In the early evening hours of an otherwise unremarkable Thursday in December, as a crowd gathered on Parliament Hill for the official opening of the annual Christmas light show, Jim Maloway was lecturing a nearly empty House of Commons on the history of suicide as a technique of military assault. “We had Dutch soldiers fighting for control of Taiwan in 1661, who used gunpowder to blow themselves and their opponents up rather than being taken prisoner,” he explained.
Maloway, a New Democrat backbencher, is either the last man truly dedicated to Parliament or the greatest symbol of its current neglect. In 2010, he spoke more than three times as many words in the House—309,647 in total—as any other member of Parliament, nine times more than the Prime Minister. In the month of December alone, Maloway contributed to debates on vehicle imports from Mexico, autism, white-collar crime, free trade with the European Union, RCMP reform, the parole system, Canada Post, human rights, a proposed national Holocaust monument, railway safety, the prosecution and registration of sex offenders, immigration reform, the military justice system, the census, oil tanker traffic off the coast of British Columbia and prison farms. All the same, you’ve probably never heard of him.
On that Thursday night in December, the House was debating a Senate bill that sought to add suicide bombing to the Criminal Code. A small cluster of four Conservative MPs, chatting with each other in the southwest corner of the room, waited impatiently for Maloway to finish. Irwin Cotler, the Liberal MP, sat listening on the opposition side. The teenage pages assigned to deliver notes and fetch glasses of water for MPs had already begun to clean up. In addition to the 300 or so empty seats around Maloway, the galleries above were empty as well, save for a few police officers.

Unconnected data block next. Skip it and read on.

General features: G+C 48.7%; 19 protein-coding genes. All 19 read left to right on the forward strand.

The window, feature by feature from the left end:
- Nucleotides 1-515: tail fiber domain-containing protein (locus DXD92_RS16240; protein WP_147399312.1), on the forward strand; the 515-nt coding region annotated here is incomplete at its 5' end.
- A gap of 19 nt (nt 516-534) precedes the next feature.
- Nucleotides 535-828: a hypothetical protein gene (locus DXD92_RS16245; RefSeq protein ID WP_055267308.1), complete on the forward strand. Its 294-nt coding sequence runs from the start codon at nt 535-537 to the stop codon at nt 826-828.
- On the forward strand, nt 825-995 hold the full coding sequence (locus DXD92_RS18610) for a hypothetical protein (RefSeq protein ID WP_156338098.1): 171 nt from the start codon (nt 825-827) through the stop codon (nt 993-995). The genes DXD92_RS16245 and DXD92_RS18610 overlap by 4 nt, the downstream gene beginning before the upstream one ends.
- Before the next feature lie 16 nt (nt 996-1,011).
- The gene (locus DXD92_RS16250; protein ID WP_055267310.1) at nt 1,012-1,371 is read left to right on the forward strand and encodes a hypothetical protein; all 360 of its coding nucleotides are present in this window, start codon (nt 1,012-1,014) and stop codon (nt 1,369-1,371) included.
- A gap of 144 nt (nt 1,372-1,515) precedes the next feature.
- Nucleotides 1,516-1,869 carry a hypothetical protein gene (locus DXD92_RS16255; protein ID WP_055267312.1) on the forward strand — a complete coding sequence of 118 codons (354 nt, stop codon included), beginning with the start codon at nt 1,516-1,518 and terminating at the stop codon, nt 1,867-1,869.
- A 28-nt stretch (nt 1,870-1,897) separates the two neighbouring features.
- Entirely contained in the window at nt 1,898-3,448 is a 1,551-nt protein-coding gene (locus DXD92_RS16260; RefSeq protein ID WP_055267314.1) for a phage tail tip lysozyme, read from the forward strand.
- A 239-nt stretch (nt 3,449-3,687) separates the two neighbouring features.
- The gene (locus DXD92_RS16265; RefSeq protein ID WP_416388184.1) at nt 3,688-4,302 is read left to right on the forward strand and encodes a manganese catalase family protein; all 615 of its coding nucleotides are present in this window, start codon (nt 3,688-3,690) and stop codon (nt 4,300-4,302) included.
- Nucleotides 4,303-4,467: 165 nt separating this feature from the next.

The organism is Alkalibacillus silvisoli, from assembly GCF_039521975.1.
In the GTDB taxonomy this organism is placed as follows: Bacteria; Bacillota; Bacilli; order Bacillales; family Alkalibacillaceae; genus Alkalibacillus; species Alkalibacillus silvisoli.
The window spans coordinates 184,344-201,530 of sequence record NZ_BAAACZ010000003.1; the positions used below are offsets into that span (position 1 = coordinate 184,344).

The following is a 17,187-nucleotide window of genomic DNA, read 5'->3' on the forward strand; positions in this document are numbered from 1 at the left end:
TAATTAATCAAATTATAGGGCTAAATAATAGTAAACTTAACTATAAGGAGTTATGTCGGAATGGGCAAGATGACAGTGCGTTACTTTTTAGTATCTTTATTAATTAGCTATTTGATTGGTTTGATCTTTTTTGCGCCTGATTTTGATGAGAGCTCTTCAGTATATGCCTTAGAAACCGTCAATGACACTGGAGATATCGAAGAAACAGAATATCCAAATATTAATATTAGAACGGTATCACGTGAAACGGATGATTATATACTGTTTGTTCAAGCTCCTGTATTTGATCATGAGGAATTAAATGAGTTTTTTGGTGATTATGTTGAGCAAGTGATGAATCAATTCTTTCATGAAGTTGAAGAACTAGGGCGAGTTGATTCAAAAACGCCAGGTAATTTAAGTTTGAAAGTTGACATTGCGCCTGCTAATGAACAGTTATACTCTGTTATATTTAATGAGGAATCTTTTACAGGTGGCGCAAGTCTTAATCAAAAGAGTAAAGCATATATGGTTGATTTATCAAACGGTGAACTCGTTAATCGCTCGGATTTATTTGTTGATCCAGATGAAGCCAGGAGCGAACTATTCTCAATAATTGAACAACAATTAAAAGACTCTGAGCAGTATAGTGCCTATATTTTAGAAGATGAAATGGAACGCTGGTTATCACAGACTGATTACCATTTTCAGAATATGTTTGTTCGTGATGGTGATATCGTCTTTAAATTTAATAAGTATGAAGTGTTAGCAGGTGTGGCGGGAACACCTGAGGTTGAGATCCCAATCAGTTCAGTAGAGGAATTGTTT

After he had finished, a series of perfunctory oral votes confirmed that the bill had the unanimous support of the House. And thus did Canada apparently become the first country in the world to explicitly outlaw suicide bombing as a crime unto itself. Save for a short item on the National Post‘s website a week later, not a single major newspaper would carry word of this apparent landmark in international law.
To witness such a moment is to see the House of Commons at both its most serious and least relevant, to understand the gravity of the institution and the sense of neglect that hangs over its proceedings. Indeed, of all the questions the House of Commons must consider on a daily basis, there is one that underlies everything: does this place still matter?
On a basic level, the answer to that question must be yes. “This assembly is the most important ever held in any part of British America,” declared Robert Alexander Harrison, the former MP for Toronto West, upon making his maiden speech in the House shortly after it first convened in November 1867. “In its hands it holds the destinies of half a continent.” This is still essentially true. The House of Commons contains the 308 elected representatives of the population. It authorizes the collection and expenditure of tax dollars. It passes and amends the laws that govern our society. It holds the government of the day to account. Its purview is immense, up to and including—as set out by Speaker Peter Milliken’s ruling last year on access to Afghan detainee documents—the nation’s most closely guarded secrets.